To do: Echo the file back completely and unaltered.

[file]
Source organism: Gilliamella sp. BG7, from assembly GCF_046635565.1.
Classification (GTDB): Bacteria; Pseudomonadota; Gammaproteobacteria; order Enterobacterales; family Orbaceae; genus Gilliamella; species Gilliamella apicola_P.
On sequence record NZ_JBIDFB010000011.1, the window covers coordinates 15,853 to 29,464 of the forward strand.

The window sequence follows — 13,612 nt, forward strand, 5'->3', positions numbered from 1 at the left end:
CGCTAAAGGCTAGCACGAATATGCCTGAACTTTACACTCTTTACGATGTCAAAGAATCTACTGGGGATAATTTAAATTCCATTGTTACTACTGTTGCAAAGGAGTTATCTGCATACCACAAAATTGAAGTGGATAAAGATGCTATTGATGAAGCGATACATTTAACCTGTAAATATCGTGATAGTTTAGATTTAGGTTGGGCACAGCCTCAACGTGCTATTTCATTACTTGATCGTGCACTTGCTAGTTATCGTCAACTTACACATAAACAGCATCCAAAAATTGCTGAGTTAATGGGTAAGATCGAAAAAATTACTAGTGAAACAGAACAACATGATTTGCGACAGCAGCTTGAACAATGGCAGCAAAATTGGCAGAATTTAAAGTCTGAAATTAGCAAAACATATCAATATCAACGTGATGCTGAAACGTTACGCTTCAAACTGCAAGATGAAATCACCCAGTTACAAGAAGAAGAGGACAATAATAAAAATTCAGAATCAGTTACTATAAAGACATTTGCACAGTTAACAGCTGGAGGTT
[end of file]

Source organism: Gilliamella sp. BG7, from assembly GCF_046635565.1.
Classification (GTDB): Bacteria; Pseudomonadota; Gammaproteobacteria; order Enterobacterales; family Orbaceae; genus Gilliamella; species Gilliamella apicola_P.
On sequence record NZ_JBIDFB010000011.1, the window covers coordinates 15,853 to 29,464 of the forward strand.

The window sequence follows — 13,612 nt, forward strand, 5'->3', positions numbered from 1 at the left end:
CGCTAAAGGCTAGCACGAATATGCCTGAACTTTACACTCTTTACGATGTCAAAGAATCTACTGGGGATAATTTAAATTCCATTGTTACTACTGTTGCAAAGGAGTTATCTGCATACCACAAAATTGAAGTGGATAAAGATGCTATTGATGAAGCGATACATTTAACCTGTAAATATCGTGATAGTTTAGATTTAGGTTGGGCACAGCCTCAACGTGCTATTTCATTACTTGATCGTGCACTTGCTAGTTATCGTCAACTTACACATAAACAGCATCCAAAAATTGCTGAGTTAATGGGTAAGATCGAAAAAATTACTAGTGAAACAGAACAACATGATTTGCGACAGCAGCTTGAACAATGGCAGCAAAATTGGCAGAATTTAAAGTCTGAAATTAGCAAAACATATCAATATCAACGTGATGCTGAAACGTTACGCTTCAAACTGCAAGATGAAATCACCCAGTTACAAGAAGAAGAGGACAATAATAAAAATTCAGAATCAGTTACTATAAAGACATTTGCACAGTTAACAGCTGGAGGTT